Either way, Jim bounced his idea of forming a group to raise money for the Island off his wife and the Walters, and they responded enthusiastically, so he decided to go ahead. ‘We met first at my place. About six of us,’ he used to say in his talks, before producing a few handwritten pages with a flourish and adding, ‘and I’ve got here the minutes of that first meeting.’

Next he asked Barbara Walter to give him 25 names of people who regularly came to Tiritiri ‘and then we called a meeting in St Matthew’s Church in the City, because it was so central and somebody belonged there, and that’s where we moved the Supporters of Tiritiri be formed on August 24th 1988. We got going with, I think, about 30 members, who all paid our first $20 donation for the organization that was founded. And we decided we should become an incorporated society and that meant we couldn’t have donations, we had to have actual subscriptions.’

Left image: From small beginnings, Jim and Barbara Battersby planting a treeRight image: Jim Battersby, during a visit a few years ago, enjoying the beauty of the Island from the Battersby Seat at the top of the Wattle Track. Photo credit: Jim Eagles

One of the people at that meeting was Mel Galbraith, who described in his eulogy at Jim’s funeral how he listened with fascination as ‘Jim introduced the concept of a supporters group for Tiritiri Matangi. Like Jim and the others gathered at the meeting, the Island had become an integral part of my life, and thus we all had a vested interest in the welfare of the project. Jim delivered a very persuasive argument for the formation of the support group, and the Supporters of Tiritiri Matangi was launched with unanimous backing. Jim was, naturally, elected chairperson, and I volunteered to be secretary.’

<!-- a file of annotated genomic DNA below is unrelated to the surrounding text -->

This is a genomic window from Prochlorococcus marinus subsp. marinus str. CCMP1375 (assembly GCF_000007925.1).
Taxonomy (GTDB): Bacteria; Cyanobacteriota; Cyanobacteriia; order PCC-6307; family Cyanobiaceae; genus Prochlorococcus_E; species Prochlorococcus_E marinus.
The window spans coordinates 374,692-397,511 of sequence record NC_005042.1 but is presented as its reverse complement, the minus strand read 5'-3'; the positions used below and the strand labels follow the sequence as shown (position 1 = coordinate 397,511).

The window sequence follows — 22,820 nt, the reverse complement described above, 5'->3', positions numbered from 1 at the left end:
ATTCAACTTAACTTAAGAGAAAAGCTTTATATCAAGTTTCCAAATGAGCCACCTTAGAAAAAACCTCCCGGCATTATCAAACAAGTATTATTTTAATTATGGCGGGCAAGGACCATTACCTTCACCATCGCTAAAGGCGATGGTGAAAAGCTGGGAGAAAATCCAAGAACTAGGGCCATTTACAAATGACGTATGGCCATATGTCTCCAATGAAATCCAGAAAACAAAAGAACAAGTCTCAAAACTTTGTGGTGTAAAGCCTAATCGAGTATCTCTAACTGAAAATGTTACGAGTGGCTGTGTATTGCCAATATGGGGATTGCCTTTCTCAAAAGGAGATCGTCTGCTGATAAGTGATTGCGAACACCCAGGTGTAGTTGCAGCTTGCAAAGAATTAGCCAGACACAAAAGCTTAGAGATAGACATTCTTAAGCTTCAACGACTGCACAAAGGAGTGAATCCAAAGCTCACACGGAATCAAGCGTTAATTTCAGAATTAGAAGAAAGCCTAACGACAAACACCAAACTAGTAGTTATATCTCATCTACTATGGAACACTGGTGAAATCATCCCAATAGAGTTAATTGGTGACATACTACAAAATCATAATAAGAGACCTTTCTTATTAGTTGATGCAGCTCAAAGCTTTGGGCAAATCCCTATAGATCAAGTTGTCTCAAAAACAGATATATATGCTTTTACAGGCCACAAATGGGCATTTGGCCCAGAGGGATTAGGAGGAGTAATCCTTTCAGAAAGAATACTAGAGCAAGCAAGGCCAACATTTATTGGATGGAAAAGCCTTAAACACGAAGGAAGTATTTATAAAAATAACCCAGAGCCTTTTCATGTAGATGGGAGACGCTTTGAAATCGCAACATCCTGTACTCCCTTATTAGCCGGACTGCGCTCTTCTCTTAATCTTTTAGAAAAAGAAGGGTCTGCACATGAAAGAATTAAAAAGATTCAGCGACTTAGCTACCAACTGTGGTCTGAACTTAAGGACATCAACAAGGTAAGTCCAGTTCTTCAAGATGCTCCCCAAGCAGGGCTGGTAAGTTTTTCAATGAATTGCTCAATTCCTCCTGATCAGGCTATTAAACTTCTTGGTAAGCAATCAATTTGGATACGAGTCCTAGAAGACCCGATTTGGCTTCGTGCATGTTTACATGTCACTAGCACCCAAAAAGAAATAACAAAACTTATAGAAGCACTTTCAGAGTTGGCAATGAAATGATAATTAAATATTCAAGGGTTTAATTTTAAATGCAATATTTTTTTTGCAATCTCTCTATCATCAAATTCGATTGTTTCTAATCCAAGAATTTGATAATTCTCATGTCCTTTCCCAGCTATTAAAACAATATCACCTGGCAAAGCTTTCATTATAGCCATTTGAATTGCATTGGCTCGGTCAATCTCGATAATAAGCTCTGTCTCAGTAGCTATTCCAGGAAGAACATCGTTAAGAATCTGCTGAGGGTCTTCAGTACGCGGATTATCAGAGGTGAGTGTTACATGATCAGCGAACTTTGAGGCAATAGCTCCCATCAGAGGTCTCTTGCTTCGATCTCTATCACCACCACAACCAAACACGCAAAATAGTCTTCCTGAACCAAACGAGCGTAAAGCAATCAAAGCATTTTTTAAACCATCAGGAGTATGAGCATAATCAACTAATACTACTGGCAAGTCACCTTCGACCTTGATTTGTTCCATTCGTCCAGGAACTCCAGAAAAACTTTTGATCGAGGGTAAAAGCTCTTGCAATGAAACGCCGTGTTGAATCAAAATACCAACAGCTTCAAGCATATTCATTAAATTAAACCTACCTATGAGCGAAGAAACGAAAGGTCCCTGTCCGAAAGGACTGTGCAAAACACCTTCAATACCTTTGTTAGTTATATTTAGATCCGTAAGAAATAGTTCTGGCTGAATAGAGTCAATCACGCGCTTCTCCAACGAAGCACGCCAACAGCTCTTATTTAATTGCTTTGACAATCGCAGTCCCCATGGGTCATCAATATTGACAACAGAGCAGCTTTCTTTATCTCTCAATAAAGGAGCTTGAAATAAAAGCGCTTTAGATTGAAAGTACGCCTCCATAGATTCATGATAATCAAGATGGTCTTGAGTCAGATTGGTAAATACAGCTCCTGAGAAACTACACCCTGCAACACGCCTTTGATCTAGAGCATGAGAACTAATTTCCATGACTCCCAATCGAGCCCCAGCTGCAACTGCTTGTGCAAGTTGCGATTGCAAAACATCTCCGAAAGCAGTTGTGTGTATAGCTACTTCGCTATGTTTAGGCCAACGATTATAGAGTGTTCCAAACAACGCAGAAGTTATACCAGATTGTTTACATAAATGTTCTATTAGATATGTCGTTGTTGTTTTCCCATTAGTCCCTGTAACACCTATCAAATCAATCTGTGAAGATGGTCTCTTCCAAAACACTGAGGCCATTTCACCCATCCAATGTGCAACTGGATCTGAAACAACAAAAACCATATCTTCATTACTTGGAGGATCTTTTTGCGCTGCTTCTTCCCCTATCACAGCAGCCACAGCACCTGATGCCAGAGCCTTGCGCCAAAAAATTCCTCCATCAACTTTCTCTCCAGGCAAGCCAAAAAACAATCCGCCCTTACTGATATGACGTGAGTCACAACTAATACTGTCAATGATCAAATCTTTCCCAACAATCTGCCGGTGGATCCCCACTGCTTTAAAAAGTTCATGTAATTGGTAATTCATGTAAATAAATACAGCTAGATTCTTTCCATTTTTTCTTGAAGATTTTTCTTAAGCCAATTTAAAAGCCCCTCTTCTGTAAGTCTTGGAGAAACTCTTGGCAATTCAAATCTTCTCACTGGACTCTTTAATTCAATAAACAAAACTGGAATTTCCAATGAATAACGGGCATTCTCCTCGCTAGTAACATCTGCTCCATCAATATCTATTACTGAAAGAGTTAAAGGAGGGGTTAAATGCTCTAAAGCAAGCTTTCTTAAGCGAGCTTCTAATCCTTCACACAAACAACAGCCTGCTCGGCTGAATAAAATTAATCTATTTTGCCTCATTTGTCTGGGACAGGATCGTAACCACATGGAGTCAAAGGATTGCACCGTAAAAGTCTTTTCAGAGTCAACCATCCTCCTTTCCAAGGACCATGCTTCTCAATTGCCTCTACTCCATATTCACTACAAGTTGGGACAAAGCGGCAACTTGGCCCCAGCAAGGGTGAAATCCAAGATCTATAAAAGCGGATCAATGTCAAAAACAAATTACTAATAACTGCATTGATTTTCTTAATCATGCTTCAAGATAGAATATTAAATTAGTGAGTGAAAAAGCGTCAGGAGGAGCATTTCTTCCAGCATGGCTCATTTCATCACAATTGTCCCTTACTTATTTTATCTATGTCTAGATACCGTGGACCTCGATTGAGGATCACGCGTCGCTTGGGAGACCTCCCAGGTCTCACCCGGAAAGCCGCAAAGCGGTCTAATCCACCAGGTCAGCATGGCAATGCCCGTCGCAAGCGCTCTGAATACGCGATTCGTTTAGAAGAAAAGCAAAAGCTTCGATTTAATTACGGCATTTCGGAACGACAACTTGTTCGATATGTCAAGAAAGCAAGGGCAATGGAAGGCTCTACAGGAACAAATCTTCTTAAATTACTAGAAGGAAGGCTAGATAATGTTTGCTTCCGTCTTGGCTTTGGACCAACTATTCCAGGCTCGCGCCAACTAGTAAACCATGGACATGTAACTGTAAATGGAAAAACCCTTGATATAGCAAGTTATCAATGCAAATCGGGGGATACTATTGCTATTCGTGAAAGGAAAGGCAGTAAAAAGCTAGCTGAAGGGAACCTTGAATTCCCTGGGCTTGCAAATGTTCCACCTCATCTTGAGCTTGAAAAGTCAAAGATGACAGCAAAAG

It has to be said that not everyone involved with Tiritiri was very impressed with the formation of this organisation. In fact probably Jim’s favourite story from this time is of the fledgling SoTM going to meet the Hauraki Gulf Maritime Park Board, which at that time was in charge of islands like Tiritiri, ‘and we told them what we were trying to do. We heard afterwards that they thought we were an enthusiastic band of hopefuls that would probably fade out in a year. In a year’s time Supporters of Tiritiri Matangi were going on from strength to strength and the Hauraki Gulf Maritime Park Board had ceased to be, taken over by DOC.’

Despite the pessimistic official response, things were starting to move. Jim described how, ‘At the first committee meeting my wife Barbie was elected editor of the newsletter and the first one was sent out,’ and for his talks he always produced a copy of it. ‘Another of the early things we did was to say we need a logo and somebody said, “I know somebody who designs logos.” So I said, “Well go ahead and get him to do it.” So after two or three attempts they designed the logo with the saddleback as the feature of it and, having said “thank you very much,” we got a bill for $150 and we hardly had $150 in the coffers.’

But the main thrust of the new organisation was to support the work already underway to raise trees and then to plant the seedlings out. So more boat trips were organized to take volunteers to the Island to collect and raise seed, then plant the seedlings and, of course, the organization bought equipment like rakes. Ray Walter says it naturally took time for ‘things to get wound up. But after a while money started to trickle in for all sorts of things, which relieved us from all the problems DOC was having with its budgets. Our founding money was from the World Wildlife Fund, who got funding from about four major sponsors. But when that ran out it all reverted back to DOC and their budget was very tight.